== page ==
Color changing clock uses PCB digits

There’s an old saying, that you should do everything at least twice. Once to learn how to do it, and then a second time to do it right. Perhaps [Zweben] would agree, since he wasn’t satisfied with his first Neopixel clock and proceeded to build another one. One lesson learned: soldering 180 tiny solder joints isn’t much fun. This time, [Zweben] set out to make a printed circuit board and redesign the clock to make it easier to assemble.

The clock uses multiple copies of a single circuit board. The board holds Neopixel strips in a 7-segment arrangement. Each board can also hold all of the electronics needed to drive the clock. Only the first board gets the microcontroller and other circuits.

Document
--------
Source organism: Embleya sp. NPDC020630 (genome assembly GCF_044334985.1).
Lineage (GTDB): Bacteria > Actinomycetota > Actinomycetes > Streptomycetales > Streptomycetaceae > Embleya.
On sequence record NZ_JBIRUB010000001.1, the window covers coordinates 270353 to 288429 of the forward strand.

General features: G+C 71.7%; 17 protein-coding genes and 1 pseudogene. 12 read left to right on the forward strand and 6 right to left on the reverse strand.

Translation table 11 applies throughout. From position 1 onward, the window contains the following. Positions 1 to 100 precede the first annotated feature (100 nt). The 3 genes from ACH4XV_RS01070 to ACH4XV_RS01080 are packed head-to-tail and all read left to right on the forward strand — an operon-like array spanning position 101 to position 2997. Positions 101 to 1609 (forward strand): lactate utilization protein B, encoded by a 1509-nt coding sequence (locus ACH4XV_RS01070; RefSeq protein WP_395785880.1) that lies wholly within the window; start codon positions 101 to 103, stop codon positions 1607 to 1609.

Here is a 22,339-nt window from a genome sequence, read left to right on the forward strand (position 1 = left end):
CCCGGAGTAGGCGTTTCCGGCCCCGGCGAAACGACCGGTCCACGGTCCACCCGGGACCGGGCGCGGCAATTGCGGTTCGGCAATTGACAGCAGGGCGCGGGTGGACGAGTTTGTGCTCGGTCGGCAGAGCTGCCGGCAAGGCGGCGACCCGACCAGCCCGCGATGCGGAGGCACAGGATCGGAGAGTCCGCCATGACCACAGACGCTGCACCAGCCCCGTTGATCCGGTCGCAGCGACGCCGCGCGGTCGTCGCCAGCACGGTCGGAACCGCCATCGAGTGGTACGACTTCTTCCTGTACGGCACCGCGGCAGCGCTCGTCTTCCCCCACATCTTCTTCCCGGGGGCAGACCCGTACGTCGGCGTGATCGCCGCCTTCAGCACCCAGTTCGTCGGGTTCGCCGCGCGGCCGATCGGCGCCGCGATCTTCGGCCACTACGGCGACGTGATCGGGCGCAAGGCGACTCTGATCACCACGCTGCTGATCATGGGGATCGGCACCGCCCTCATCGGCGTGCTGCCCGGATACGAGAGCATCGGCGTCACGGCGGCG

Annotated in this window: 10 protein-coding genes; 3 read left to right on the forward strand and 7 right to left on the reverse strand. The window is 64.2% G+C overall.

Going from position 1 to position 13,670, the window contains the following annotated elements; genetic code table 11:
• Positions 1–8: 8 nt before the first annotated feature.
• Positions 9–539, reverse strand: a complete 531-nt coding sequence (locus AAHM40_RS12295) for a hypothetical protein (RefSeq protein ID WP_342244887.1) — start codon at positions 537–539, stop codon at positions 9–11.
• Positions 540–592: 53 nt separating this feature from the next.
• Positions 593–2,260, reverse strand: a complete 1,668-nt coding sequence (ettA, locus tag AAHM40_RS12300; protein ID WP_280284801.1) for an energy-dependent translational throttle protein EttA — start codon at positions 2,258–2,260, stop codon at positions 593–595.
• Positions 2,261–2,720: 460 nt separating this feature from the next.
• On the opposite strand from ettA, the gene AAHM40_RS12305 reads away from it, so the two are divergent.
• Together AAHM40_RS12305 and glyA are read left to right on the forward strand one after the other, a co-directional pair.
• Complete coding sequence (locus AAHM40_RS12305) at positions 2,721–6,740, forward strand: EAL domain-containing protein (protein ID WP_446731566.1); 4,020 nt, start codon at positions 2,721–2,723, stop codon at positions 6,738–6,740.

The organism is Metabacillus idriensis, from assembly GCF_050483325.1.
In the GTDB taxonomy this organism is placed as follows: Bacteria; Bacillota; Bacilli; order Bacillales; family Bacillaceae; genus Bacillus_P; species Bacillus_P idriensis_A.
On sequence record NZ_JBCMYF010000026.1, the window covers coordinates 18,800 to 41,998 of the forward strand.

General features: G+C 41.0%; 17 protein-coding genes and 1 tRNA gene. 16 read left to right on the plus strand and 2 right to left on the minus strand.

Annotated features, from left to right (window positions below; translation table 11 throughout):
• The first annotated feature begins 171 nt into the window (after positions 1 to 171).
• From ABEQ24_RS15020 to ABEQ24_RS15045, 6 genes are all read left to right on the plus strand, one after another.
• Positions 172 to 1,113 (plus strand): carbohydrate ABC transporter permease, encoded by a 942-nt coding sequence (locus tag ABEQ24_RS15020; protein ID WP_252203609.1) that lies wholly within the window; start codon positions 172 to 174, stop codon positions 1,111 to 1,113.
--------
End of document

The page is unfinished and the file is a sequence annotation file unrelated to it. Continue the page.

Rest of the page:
This allowed [Zweben] to design a single PCB which he did with EasyEDA. The hardware itself was similar enough to his original clock, that the software didn’t require changes.

Speaking of hardware, the clock is a pretty standard mashup of an Arduino Pro Mini clone and a DS3231 I2C clock. The Neopixel strips are 60-per-meter WS2812B LEDs with two LEDs per digit segment. That’s a total of 14 on each digit and 58 individually-addressable lights on the entire clock.

This reminded us of a similar clock from [decino] where he also got tired of soldering connections. We also liked the clock that used Neopixel rings instead of strips.

Filed under: clock hacks